Odysseus lunar module broke one of its legs and overturned

February 29, 2024  18:49

NASA and US private company Intuitive Machines said that the Odysseus (IM-1 Nova-C) module broke one of its six legs while hovering over the landing site, causing the module to overturn.

Intuitive Machines was able to retrieve a snapshot of the landing process from Odysseus' memory, with one of the landing legs performing its primary function of absorbing energy from first contact with the lunar surface to maintain mission integrity.

In addition, during that time the landing gear was still working, which helped to avoid serious injuries. After shutting down the propulsion system, Odysseus almost managed to fix its position on its outriggers, but then turned toward the surface of the Moon, maintaining data and telemetry transmission capability.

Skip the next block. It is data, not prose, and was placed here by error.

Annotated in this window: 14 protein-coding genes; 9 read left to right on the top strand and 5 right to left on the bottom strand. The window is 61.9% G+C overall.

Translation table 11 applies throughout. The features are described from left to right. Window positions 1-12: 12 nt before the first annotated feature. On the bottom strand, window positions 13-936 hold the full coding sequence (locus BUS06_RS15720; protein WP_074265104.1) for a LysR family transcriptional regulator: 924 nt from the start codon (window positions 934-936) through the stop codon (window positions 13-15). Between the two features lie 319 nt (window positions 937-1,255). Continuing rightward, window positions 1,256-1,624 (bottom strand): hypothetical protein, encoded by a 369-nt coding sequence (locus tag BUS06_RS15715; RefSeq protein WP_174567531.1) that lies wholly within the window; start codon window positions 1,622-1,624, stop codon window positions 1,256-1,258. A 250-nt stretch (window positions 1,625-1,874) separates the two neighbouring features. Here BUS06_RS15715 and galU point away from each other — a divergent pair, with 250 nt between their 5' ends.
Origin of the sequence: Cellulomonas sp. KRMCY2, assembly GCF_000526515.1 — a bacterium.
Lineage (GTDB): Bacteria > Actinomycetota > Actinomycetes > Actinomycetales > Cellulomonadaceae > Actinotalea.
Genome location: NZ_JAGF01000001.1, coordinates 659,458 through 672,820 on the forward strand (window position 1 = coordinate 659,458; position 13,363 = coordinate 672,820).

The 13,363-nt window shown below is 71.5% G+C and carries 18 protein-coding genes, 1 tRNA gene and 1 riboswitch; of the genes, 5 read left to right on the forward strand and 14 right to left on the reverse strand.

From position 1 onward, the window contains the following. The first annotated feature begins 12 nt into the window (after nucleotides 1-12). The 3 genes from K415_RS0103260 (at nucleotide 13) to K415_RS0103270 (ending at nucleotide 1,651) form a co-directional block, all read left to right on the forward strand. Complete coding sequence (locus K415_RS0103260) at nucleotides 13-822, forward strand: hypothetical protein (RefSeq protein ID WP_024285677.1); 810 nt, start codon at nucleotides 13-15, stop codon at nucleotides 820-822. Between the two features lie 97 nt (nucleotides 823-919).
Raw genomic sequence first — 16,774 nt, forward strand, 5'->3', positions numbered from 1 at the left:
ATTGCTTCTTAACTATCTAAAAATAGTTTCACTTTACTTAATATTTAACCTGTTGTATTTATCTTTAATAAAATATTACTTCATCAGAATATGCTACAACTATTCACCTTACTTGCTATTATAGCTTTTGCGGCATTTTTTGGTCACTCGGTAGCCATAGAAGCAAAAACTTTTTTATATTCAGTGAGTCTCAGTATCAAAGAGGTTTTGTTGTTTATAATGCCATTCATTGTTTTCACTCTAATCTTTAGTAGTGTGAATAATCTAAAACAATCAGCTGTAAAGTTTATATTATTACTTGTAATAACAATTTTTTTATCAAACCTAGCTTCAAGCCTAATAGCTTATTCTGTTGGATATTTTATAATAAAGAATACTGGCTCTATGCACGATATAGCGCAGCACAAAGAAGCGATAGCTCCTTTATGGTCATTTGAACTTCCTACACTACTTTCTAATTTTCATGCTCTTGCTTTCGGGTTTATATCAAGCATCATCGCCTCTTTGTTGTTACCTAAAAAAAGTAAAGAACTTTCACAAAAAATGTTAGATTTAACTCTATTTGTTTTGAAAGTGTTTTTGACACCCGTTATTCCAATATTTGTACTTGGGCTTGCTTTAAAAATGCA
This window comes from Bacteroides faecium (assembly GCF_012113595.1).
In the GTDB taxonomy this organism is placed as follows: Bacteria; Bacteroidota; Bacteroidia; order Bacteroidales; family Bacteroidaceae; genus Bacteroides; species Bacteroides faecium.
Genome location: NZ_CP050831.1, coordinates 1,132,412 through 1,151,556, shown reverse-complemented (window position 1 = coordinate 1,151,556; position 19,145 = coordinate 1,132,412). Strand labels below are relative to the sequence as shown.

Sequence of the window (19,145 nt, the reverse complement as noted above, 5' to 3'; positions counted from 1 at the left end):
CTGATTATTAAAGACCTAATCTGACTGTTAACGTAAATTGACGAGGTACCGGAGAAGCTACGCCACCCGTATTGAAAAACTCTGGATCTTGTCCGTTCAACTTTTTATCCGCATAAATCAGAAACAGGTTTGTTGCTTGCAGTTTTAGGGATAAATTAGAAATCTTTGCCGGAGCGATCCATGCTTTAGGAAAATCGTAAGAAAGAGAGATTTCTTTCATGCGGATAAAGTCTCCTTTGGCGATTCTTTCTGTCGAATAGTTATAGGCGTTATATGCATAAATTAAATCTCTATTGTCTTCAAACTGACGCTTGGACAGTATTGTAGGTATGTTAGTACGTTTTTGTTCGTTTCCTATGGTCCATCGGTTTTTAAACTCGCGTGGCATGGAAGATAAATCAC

According to Intuitive Machines, the Odysseus module lies on its side, has a functioning power system, and transmits telemetry and data from scientific instruments. Flight controllers will continue to maintain contact for several more days until sunlight reaches the device's battery charging panels.

Odysseus was launched into space by SpaceX Falcon 9 rocket on February 15, and already on February 21 the device entered the lunar orbit. During its final landing, it used a series of cameras and lasers to navigate the terrain and track its approach to the lunar surface.

As part of the IM-1 mission, Odysseus carried six NASA payloads to the moon, aimed at demonstrating various technologies and including: a navigation laser, a navigation beacon, a radio frequency fuel level sensor and a camera to study regolith, the lunar dust that will be blown into the air. As a result of Odysseus' engine running. Other payloads include a laser retroreflector and a radio astronomy instrument, as well as a work by artist Jeff Koons called "Phases of the Moon."

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